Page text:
As the drive to compete intensifies, other things get streamlined away. In 1966, 86 percent of college freshmen said that developing a meaningful philosophy of life was essential or very important. Today, less than half say a meaningful philosophy of life is that important. University of Michigan studies suggest that today’s students score about 40 percent lower in measures of empathy than students did 30 years ago.
Epicurus’s necessity is now synonymous with affluence – we can’t seem to break from it. If we are creating a world that is less empathetic – and doing so by introducing a mindless competitive model that makes commodities (read slaves) of us all – then we’re definitely creating a world where Evil has found its niche. I’m moved by Epicurus these days – and here’s something else that fits our age: No one when he sees evil deliberately chooses it, but is enticed by it as being good in comparison with a greater evil and so pursues it.
Isn’t this where where we find ourselves today?
As of 2012, the last year we have of available data pertaining to the College where I teach, Middlebury, the most popular major (10%) was Economics – it still remains so. Students I see in this major have one goal: Wall Street and gold. According to the Princeton Review, of the top 10 majors, the top three are Business Administration and Management/Commerce, Psychology and Nursing. Economics ranks a surprising 7, after English Language and Literature, Education and Biology/Biological Science. Accordingly, English is one of the two top majors for gaining entrance into law school; the other is Political Science. And Catherine Rampnell, of The New York Times, in “The College Majors That Do Best in the Job Market,” says that the major that “produced the most graduates in jobs that required degrees was education and teaching; 71.1 percent of this discipline’s alumni had jobs for which a bachelor’s was a prerequisite.:” Yes, many graduates go on to teach – but education is under attack and not hiring as it once did; however, many do not enter teaching, suggesting that education studies makes for great job training – students are organized, can work within tight time parameters, and communicate effectively.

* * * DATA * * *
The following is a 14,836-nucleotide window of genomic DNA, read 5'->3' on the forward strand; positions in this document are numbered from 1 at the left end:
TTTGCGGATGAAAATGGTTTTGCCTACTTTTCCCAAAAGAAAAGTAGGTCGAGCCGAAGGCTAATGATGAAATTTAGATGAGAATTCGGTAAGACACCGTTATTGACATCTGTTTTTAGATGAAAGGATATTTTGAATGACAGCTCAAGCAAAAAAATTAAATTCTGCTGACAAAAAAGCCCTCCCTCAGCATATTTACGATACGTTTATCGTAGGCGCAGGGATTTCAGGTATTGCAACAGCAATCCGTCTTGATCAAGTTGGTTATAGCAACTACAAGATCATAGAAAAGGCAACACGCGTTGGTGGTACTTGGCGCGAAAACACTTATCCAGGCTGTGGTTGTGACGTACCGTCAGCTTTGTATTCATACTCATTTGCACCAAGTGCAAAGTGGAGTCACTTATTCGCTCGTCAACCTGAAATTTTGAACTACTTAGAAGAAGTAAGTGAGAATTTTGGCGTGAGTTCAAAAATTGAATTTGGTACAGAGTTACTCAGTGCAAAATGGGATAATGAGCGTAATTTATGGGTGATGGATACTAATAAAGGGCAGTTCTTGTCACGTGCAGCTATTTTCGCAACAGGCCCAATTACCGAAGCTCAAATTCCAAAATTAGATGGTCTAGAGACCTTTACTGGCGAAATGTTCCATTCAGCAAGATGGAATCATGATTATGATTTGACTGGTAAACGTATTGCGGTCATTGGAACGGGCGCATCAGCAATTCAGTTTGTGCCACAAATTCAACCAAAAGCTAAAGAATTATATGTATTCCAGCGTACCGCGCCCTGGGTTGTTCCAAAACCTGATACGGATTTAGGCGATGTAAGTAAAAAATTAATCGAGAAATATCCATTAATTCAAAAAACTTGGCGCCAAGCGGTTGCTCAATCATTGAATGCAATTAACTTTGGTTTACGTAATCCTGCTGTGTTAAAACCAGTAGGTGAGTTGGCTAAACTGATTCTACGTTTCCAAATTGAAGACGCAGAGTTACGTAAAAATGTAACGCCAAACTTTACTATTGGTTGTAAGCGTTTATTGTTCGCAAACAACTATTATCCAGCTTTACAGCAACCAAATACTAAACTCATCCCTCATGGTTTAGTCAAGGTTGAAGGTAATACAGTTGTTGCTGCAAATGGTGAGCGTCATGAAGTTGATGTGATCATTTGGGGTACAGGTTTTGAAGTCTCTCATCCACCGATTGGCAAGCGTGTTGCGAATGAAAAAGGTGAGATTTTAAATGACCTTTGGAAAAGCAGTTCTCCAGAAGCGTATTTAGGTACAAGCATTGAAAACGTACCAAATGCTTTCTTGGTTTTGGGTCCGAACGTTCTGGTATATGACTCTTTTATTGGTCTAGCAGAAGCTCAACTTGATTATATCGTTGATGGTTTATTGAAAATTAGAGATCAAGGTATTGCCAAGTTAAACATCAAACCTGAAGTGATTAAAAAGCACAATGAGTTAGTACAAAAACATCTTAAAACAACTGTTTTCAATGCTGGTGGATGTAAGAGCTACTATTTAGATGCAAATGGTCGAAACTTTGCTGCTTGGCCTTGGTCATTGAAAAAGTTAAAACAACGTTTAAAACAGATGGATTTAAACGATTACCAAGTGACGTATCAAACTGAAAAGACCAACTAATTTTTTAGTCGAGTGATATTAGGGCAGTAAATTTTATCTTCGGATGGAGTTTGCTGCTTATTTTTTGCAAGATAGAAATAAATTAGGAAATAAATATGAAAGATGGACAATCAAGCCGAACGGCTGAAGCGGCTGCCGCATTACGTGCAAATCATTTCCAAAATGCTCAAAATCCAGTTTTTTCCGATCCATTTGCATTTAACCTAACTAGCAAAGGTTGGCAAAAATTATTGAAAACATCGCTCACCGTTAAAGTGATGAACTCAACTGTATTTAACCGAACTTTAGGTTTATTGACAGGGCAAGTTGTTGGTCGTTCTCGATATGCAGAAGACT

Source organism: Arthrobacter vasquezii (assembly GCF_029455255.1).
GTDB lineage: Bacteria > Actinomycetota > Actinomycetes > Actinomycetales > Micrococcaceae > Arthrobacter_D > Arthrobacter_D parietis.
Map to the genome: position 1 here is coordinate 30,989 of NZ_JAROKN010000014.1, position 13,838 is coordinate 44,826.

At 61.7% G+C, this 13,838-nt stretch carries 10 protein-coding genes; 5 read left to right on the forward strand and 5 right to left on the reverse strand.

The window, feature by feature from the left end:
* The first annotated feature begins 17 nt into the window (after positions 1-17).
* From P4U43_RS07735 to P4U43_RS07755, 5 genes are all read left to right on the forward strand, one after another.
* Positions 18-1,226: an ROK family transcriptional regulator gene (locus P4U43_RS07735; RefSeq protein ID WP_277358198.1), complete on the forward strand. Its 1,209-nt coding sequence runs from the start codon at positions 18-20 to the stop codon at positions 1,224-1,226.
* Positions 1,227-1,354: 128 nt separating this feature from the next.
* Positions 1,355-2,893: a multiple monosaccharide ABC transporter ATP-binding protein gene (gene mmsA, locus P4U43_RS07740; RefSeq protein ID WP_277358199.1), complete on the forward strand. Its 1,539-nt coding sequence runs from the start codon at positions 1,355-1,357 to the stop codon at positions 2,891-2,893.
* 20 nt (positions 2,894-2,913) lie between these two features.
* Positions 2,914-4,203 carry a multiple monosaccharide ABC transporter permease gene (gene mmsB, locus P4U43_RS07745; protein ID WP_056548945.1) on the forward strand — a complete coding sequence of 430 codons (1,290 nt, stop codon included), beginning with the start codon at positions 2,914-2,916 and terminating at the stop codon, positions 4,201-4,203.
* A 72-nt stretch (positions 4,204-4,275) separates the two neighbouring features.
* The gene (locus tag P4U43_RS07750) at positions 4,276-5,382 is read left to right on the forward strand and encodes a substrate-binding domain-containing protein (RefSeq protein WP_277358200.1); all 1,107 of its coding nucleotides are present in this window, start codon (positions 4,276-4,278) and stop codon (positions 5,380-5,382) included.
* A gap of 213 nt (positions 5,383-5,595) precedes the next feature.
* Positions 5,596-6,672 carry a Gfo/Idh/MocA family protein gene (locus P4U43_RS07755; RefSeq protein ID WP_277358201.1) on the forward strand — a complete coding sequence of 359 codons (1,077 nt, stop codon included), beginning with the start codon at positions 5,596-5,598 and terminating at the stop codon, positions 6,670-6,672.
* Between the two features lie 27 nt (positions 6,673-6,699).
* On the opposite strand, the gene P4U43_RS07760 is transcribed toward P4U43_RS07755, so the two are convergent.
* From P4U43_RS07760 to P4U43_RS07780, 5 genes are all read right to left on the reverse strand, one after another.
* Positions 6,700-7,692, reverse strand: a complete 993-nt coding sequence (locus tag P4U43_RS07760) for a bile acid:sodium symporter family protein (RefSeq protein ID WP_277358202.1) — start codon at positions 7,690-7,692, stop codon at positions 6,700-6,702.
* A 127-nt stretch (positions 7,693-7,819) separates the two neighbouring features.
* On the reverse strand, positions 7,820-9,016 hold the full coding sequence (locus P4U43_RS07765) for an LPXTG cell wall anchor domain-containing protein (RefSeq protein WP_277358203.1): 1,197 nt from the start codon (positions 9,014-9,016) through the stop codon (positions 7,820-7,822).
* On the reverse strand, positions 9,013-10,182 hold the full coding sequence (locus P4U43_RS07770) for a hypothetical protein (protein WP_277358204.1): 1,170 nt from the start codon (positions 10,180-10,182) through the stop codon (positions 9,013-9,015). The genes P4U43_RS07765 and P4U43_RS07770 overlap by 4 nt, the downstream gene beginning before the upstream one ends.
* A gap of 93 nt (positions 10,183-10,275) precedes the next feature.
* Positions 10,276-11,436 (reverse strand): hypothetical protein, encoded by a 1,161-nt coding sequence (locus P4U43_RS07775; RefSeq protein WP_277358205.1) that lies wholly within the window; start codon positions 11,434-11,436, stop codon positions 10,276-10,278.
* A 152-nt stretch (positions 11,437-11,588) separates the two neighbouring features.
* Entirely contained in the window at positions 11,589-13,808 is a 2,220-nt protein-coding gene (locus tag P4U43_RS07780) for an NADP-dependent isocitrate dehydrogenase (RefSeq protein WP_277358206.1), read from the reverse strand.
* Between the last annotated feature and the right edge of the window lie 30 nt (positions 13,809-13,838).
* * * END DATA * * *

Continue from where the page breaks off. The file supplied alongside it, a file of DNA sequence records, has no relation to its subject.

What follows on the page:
Being an efficient undergraduate that develops a picture of “success” is therefore key; demonstrating that nothing has been “wasted” while in college is important. Not much else matters; the competition is fierce.
“I’m not sure if students really are less empathetic, or less interested in having meaning in their lives,” writes Brooks, “but it has become more socially acceptable to present yourself that way. In the shadow of this more Darwinian job market, it is more acceptable to present yourself as utilitarian, streamlined and success-oriented.
I’m not so sure that Brooks’ use of Darwin is correct, particularly following Edward O. Wilson’s quite cogent argument, in The Social Conquest of the Earth, that societies evolve in direct relationship to their capacity to embrace altruism, the unselfish concern for or a devotion to the welfare of others: